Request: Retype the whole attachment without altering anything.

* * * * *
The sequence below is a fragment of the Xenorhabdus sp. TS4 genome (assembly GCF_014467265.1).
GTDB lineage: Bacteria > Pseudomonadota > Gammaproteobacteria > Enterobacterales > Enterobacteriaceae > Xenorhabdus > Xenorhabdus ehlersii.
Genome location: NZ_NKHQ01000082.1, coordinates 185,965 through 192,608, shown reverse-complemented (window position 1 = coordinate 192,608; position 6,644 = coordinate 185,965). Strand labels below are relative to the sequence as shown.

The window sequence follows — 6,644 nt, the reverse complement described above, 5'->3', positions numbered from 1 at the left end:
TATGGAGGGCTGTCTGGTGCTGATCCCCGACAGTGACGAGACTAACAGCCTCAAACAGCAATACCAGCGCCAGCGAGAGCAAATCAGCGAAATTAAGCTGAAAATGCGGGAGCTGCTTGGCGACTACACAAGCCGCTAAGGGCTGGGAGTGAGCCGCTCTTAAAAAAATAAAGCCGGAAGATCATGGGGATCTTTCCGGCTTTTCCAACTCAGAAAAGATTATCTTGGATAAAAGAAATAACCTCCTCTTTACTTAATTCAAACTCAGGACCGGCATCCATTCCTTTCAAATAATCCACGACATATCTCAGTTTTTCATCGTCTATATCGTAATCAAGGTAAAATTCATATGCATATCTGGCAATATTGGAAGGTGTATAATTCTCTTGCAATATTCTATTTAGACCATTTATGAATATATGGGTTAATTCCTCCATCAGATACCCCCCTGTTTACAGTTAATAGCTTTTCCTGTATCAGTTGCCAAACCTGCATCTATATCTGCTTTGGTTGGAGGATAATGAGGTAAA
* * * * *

The sequence below is a fragment of the Xenorhabdus sp. TS4 genome (assembly GCF_014467265.1).
GTDB lineage: Bacteria > Pseudomonadota > Gammaproteobacteria > Enterobacterales > Enterobacteriaceae > Xenorhabdus > Xenorhabdus ehlersii.
Genome location: NZ_NKHQ01000082.1, coordinates 185,965 through 192,608, shown reverse-complemented (window position 1 = coordinate 192,608; position 6,644 = coordinate 185,965). Strand labels below are relative to the sequence as shown.

The window sequence follows — 6,644 nt, the reverse complement described above, 5'->3', positions numbered from 1 at the left end:
TATGGAGGGCTGTCTGGTGCTGATCCCCGACAGTGACGAGACTAACAGCCTCAAACAGCAATACCAGCGCCAGCGAGAGCAAATCAGCGAAATTAAGCTGAAAATGCGGGAGCTGCTTGGCGACTACACAAGCCGCTAAGGGCTGGGAGTGAGCCGCTCTTAAAAAAATAAAGCCGGAAGATCATGGGGATCTTTCCGGCTTTTCCAACTCAGAAAAGATTATCTTGGATAAAAGAAATAACCTCCTCTTTACTTAATTCAAACTCAGGACCGGCATCCATTCCTTTCAAATAATCCACGACATATCTCAGTTTTTCATCGTCTATATCGTAATCAAGGTAAAATTCATATGCATATCTGGCAATATTGGAAGGTGTATAATTCTCTTGCAATATTCTATTTAGACCATTTATGAATATATGGGTTAATTCCTCCATCAGATACCCCCCTGTTTACAGTTAATAGCTTTTCCTGTATCAGTTGCCAAACCTGCATCTATATCTGCTTTGGTTGGAGGATAATGAGGTAAA